Implementing blockchain-based solutions: This database is common when implementing blockchain-based ideas. Here key is a hash value, and value is the corresponding block entity.
Real-time random data access: Key-value databases offer fast in-memory access. So we can use it in a situation when our application needs to handle lots of small continuous reads and writes.
Storing basic information: We can use it in an application to keep some basic data based on key-value pairs. For example, we can store the web page URL as the key and the webpage as the value.
Content delivery networks: We can use it for multimedia storage and serve large web objects (video, images, audio, etc.) in a high availability environment.
Several implementations of key-value databases are available in the market. They offer different functionalities and improvements over others.
Aerospike: Aerospike is the world’s leading provider of next-generation, real-time NoSQL data solutions for organizations of any size. The Aerospike database provides lower latency with a predictable performance at any scale, with industry-leading uptime.
Apache Cassandra: Apache Cassandra is an open-source NoSQL distributed database for scalability and high availability without compromising performance. This is a complex key-value database that Facebook first released as open-source in 2008. Cassandra employs data structure building blocks to generate up to 4 or 5-dimensional hashes to represent data. Values are just a collection of other key-value pairs.
Amazon Dynamo DB: Amazon DynamoDB is a key-value, NoSQL document database with single-digit millisecond performance. It’s a fully managed, multi-region, multi-master, persistent database for internet-scale applications with built-in security, backup and restores, and in-memory caching.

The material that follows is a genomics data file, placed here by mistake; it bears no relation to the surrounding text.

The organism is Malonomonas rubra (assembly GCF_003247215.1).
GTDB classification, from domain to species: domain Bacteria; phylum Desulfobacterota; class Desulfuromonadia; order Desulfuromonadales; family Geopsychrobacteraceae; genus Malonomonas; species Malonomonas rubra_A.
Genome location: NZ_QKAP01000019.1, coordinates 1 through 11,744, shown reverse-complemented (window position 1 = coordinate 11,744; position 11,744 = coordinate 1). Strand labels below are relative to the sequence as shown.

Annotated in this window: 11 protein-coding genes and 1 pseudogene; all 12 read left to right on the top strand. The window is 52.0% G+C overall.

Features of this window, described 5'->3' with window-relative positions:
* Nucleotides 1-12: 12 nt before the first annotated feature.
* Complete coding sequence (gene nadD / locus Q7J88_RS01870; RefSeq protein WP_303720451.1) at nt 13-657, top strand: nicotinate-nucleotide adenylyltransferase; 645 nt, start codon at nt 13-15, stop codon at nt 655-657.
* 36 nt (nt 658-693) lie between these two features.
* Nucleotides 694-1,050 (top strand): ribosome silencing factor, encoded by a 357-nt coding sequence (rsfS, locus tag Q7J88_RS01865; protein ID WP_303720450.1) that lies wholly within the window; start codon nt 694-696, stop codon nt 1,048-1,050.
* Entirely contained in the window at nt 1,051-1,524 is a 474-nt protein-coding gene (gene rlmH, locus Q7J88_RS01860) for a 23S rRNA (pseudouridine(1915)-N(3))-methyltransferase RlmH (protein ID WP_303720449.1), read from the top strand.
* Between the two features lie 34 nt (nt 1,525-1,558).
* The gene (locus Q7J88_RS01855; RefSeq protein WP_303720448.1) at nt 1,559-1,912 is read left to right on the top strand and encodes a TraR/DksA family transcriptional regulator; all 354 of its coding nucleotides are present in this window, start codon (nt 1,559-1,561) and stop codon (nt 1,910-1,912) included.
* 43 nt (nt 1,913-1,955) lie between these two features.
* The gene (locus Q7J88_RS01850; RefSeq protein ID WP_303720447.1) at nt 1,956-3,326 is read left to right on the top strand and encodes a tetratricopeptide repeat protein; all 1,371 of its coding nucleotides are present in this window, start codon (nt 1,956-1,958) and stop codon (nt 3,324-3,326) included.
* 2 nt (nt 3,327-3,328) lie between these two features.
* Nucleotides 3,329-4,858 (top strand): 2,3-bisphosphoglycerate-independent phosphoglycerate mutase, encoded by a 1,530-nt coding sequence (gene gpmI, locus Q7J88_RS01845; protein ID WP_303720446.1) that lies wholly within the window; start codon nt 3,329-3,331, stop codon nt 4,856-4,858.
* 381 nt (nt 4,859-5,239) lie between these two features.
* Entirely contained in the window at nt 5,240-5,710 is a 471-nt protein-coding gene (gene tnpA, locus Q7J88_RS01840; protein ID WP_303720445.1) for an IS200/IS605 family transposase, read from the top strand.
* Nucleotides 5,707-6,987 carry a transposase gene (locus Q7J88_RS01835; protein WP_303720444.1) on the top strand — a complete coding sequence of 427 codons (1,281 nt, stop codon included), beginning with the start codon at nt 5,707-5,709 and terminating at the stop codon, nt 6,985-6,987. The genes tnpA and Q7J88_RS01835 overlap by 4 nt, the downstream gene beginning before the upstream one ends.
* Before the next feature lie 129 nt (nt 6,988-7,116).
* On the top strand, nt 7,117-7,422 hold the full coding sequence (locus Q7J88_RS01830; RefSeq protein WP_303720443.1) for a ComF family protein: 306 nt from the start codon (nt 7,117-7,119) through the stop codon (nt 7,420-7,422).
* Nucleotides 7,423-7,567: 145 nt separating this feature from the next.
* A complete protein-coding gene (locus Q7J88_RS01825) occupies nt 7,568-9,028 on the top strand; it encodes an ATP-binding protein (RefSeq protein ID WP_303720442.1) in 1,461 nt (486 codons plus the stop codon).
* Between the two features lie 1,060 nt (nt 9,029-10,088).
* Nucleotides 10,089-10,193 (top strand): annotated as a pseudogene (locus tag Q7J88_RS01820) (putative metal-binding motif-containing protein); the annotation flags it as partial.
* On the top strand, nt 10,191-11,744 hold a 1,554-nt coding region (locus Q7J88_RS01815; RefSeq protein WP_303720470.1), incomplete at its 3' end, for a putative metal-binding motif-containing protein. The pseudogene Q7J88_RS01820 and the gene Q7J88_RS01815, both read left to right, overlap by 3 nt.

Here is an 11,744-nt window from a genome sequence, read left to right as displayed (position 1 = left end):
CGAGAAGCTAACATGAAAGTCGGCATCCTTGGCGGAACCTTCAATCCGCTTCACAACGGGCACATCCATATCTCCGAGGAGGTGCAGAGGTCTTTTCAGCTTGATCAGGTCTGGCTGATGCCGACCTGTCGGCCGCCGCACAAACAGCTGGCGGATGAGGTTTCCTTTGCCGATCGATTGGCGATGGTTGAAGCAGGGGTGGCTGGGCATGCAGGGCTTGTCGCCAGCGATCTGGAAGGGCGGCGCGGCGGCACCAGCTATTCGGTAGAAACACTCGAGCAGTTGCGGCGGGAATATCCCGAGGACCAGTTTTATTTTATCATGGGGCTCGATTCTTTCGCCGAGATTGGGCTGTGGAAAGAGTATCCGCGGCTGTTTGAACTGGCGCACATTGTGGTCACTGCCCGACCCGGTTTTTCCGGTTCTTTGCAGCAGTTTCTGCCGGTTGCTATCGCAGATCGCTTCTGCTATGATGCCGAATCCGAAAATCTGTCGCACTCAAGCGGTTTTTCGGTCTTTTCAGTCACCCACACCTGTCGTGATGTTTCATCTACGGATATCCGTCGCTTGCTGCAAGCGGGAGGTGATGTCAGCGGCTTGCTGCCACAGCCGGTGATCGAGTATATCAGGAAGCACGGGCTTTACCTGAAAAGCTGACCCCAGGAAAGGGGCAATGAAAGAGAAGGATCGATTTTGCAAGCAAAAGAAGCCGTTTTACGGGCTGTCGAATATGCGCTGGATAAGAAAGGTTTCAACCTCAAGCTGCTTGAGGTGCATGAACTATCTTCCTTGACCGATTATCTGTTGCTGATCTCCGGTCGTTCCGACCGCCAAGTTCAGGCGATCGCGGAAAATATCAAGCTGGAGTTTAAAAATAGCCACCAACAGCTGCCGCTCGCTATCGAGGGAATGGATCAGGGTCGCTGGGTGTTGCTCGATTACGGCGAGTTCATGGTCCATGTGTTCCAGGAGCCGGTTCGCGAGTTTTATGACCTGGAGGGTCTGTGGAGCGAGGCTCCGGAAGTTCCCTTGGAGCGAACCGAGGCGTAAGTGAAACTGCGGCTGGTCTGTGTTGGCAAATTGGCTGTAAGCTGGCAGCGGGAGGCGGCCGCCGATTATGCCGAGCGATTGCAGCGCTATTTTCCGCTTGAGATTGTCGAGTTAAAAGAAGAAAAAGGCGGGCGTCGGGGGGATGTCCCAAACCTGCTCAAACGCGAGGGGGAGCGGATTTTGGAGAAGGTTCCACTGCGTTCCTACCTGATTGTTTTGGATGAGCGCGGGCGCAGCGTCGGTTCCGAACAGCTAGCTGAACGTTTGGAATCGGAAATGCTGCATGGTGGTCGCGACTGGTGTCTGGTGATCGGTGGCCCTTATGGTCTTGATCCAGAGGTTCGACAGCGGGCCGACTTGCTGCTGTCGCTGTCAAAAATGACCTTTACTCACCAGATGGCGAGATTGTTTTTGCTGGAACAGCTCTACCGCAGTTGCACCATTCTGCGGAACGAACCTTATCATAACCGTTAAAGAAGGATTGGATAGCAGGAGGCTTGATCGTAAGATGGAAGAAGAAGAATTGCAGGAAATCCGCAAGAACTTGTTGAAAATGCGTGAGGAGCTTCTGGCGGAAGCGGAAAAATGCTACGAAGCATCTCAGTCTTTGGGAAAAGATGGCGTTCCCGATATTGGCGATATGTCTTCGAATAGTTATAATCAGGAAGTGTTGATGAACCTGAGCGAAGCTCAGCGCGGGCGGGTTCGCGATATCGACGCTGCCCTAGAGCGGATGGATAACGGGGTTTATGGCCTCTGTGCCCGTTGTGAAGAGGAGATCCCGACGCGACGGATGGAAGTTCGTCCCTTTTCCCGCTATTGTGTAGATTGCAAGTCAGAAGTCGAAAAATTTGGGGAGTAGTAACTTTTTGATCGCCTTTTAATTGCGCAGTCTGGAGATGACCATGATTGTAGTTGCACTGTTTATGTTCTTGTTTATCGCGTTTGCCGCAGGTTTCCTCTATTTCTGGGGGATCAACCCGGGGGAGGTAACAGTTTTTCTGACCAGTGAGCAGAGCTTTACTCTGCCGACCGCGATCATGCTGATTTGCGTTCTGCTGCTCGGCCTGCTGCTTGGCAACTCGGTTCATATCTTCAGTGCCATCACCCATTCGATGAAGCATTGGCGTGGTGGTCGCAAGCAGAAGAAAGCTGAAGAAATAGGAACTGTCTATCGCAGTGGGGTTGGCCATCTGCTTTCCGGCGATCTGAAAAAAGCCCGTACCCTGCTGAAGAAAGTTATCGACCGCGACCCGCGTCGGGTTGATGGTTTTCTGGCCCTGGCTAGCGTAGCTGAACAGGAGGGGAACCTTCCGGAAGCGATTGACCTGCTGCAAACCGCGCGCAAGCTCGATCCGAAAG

Berkeley DB: Berkeley DB is a family of embedded key-value database libraries providing scalable, high-performance data management services to applications. Here records are made up of key-value pairs, which operate on keys using three different access methods: B+tree, hashing, and fixed-or-variable-length records (Recno).
Memcached: Reduces the number of times an external data source must be accessed by caching data and objects in RAM to speed up webpages. It’s open-source and free.
Riak: Riak is a key-value database inspired by Dynamo. It’s primarily written in Erlang. The data comprises a pair of keys and values kept in a bucket that serves as a namespace and allows the same key to appear in several buckets. Riak has a native interface and an HTTP API that enables users to manipulate data using GET, PUT, POST, and DELETE methods.
Redis: Strings, lists, sets, sorted sets, and hashes are among the data structures used by Redis. Redis only supports insert, update, delete, and lookup operations. The dataset is kept in RAM by Redis servers; however, the data is written to disc at customisable intervals for backup and system shutdown.
Because of the ability to return a value given a specific key, we can use a key-value database as a cache to provide crucial real-time information. It can store a pool of read data so that future data requests can be quickly accessed at a later time to improve performance.
There are some differences between cache and key-value store: